Bartlett also cycled, but his main training was running and lifting weights as an athlete at FPU. He’s a decathlete on the track team. When the Climate Ride left Seattle on May 31, Bartlett found himself trailing the other cyclists. “Oh man, I was in last place the first two weeks. I got absolutely left in the dust,” he says.

But he quickly built up his endurance as well as his tolerance for the bike seat. “You need to train your butt, too,” Bartlett adds with a chuckle. On their way to the nation’s capital, the cyclists pedaled 3,737 miles and crossed 13 states: Washington, Idaho, Montana, Wyoming, South Dakota, Nebraska, Iowa, Illinois, Indiana, Ohio, West Virginia, Pennsylvania and Maryland. They encountered rain, hail, thunder, lightning and lots of sunshine.

Support and pushback

They found extremes among the people they talked to. Anabaptist communities turned out at the town hall meetings and were generally supportive. At one of those meetings in Lincoln, Neb., a city council member spoke about local policies addressing climate change.

“It was a fantastic opportunity for us to listen to local perspectives,” Friesen says. “You realize how complicated the picture is and how we’re trying to tackle the same problem but in different ways and in different contexts.”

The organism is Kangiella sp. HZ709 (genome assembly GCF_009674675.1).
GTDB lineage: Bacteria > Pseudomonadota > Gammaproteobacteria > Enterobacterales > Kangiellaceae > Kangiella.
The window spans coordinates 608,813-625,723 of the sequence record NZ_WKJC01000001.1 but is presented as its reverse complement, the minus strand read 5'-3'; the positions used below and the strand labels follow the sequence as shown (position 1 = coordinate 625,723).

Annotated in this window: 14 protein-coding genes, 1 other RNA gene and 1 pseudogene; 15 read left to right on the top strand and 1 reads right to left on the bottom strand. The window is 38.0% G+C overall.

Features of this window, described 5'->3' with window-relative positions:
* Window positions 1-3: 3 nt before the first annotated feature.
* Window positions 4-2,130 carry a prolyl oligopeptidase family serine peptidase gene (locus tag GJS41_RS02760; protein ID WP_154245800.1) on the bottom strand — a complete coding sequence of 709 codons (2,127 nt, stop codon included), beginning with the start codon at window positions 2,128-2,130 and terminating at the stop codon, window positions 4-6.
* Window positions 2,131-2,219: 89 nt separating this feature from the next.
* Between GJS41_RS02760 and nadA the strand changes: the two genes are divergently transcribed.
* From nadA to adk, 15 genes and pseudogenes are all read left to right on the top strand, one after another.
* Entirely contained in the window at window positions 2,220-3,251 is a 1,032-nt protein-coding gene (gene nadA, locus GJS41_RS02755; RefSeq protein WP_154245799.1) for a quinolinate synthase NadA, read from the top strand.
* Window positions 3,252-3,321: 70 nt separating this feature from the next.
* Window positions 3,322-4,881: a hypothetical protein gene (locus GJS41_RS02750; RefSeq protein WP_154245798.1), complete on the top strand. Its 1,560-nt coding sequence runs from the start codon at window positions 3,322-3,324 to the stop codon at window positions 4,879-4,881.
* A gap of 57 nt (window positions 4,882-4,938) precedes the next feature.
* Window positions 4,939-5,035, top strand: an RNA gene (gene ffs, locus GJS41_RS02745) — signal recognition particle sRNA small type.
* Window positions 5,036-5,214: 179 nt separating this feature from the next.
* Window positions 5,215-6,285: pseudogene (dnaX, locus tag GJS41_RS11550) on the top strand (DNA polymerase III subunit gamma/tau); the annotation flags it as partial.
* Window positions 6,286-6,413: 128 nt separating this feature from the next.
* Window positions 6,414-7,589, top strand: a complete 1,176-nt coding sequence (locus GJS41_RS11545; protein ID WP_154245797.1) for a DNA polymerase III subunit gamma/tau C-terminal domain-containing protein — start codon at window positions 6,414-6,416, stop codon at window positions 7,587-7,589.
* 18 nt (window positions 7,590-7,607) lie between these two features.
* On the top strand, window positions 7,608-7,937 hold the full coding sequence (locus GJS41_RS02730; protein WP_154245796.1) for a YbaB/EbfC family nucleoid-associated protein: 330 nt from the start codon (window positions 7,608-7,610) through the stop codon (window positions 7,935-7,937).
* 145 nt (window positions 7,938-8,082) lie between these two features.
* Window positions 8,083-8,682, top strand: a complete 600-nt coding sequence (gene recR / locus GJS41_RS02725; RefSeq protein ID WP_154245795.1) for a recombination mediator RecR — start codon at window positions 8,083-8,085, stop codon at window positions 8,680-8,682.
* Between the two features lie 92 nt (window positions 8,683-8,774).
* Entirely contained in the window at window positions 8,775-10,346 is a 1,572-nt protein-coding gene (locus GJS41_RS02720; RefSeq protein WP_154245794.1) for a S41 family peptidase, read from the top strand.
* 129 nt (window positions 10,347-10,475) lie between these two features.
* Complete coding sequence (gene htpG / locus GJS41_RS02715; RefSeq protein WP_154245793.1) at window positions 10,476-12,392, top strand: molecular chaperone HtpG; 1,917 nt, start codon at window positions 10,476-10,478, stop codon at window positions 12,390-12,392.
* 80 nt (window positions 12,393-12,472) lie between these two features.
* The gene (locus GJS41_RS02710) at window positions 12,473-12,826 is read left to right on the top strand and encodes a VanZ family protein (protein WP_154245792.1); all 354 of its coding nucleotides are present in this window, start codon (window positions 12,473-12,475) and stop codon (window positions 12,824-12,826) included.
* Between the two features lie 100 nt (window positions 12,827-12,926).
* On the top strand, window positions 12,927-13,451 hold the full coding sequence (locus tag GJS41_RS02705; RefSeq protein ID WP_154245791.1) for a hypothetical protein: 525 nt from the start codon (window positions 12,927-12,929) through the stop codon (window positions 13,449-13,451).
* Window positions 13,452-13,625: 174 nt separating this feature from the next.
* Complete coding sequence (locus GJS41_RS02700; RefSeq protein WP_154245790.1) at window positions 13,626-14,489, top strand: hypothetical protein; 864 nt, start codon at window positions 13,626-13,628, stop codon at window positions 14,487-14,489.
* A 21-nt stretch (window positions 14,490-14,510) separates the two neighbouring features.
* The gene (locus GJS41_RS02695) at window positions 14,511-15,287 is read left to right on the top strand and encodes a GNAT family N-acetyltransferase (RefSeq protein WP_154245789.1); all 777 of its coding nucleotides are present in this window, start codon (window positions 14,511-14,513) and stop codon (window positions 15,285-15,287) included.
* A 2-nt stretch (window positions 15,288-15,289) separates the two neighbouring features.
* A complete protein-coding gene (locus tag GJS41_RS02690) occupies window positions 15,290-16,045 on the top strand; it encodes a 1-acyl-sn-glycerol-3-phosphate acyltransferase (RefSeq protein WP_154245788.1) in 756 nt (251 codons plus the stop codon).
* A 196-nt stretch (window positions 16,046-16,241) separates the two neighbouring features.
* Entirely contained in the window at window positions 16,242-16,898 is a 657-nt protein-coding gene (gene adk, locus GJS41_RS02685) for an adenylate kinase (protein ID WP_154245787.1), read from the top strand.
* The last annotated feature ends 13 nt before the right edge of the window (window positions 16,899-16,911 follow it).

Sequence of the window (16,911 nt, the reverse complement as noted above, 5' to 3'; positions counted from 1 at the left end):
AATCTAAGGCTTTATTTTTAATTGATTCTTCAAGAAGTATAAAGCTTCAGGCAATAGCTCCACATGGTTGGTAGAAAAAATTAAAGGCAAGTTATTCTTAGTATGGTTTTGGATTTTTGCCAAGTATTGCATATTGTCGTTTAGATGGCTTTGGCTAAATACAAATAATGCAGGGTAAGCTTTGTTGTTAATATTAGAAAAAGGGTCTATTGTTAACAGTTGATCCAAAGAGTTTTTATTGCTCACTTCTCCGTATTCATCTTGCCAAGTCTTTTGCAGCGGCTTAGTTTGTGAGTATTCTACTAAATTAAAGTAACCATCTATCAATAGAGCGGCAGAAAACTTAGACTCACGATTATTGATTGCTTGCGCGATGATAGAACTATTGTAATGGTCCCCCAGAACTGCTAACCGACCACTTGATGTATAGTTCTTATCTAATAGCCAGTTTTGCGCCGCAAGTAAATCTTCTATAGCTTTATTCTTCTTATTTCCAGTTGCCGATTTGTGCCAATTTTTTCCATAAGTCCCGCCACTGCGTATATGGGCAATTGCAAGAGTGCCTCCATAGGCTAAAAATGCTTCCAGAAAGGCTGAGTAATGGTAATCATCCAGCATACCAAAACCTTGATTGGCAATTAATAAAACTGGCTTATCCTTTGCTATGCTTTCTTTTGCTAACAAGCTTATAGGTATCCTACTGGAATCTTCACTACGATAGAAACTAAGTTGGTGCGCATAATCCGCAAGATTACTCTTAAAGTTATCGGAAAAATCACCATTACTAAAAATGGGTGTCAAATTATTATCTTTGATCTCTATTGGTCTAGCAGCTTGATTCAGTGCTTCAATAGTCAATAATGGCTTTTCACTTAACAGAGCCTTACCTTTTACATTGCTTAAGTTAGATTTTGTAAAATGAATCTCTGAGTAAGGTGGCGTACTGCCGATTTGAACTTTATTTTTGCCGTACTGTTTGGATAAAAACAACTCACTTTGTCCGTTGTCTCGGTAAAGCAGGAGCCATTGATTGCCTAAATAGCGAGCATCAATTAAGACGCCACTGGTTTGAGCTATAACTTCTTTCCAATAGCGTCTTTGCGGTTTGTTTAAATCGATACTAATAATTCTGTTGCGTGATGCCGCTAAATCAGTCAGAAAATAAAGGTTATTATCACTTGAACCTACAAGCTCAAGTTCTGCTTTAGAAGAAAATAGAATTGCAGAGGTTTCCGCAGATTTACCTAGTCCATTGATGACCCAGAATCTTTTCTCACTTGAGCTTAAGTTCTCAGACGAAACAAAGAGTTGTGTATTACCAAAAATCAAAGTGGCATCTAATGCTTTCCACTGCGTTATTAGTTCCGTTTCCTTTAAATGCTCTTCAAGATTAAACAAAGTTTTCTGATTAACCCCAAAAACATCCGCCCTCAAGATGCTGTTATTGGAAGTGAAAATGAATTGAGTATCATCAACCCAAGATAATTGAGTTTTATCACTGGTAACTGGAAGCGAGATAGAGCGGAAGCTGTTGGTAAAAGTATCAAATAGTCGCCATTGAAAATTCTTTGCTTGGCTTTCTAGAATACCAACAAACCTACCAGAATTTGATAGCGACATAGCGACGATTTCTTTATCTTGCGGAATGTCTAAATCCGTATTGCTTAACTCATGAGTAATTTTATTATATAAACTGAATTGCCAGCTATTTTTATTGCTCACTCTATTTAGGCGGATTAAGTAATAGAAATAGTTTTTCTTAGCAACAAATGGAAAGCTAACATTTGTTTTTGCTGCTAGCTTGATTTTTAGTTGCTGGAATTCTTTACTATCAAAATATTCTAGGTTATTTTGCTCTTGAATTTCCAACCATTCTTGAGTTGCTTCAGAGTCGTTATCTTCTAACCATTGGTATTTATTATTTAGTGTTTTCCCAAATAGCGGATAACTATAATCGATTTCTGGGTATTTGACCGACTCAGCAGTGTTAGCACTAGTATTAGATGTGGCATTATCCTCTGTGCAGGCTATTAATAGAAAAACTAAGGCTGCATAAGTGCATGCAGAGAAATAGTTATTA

But some informal conversations produced pushback. In Washington state, a man advised the cyclists—who had stopped for water—not to tell anyone else about their cause or they might be run out of town, Bartlett says.

In Wyoming, Friesen talked about climate change with a group of skeptical older motorcyclists from South Dakota. “Two of the guys explained how coastal people don’t understand the issues of the Midwest,” he says. “Our nation definitely has significantly different cultures, and that speaks to our political gridlock.” Friesen and the motorcyclists found common ground on the belief that the oil industry is wasteful.

Big changes needed

On the last part of the Climate Ride, some new cyclists joined the group. One was Friesen’s father, Ken Martens Friesen (BA’ 84), Ph.D., professor of history and international studies at FPU. He rode from near Cumberland, Md. to Washington, D.C. (He also cycled the first day out of Seattle.)

The experience “reminded me of the immensity of our country and the challenge to fundamentally reorient our lives to enable these young people to live in a world where they don’t have to worry about increasing temperatures and even more drought,” Martens Friesen says.

 After arriving in Washington, D.C. on July 28, Loren Friesen and Bartlett met with aides to U.S. senators to talk about the ride and climate change. Friesen believes public policy—the domain of the U.S. Congress—is needed in areas like public transportation and emission standards to effectively address climate change. “It’s true that every individual can do something—that’s part of the journey. But we need to go forward with big systemic changes, as well,” he says.

One final small but interesting fact: Bartlett had 13 flat tires on the Climate Ride. Friesen had none—he rode on tubeless tires. “I missed an opportunity to become an expert on tire repair,” he says. “But I had far less headaches than my cousin!”

Photo of Toby Bartlett by Loren Friesen taken for the Center of Sustainable Climate Solutions. See additional photos of the ride at



Wayne Steffen
Associate Director of Publications and Media Relations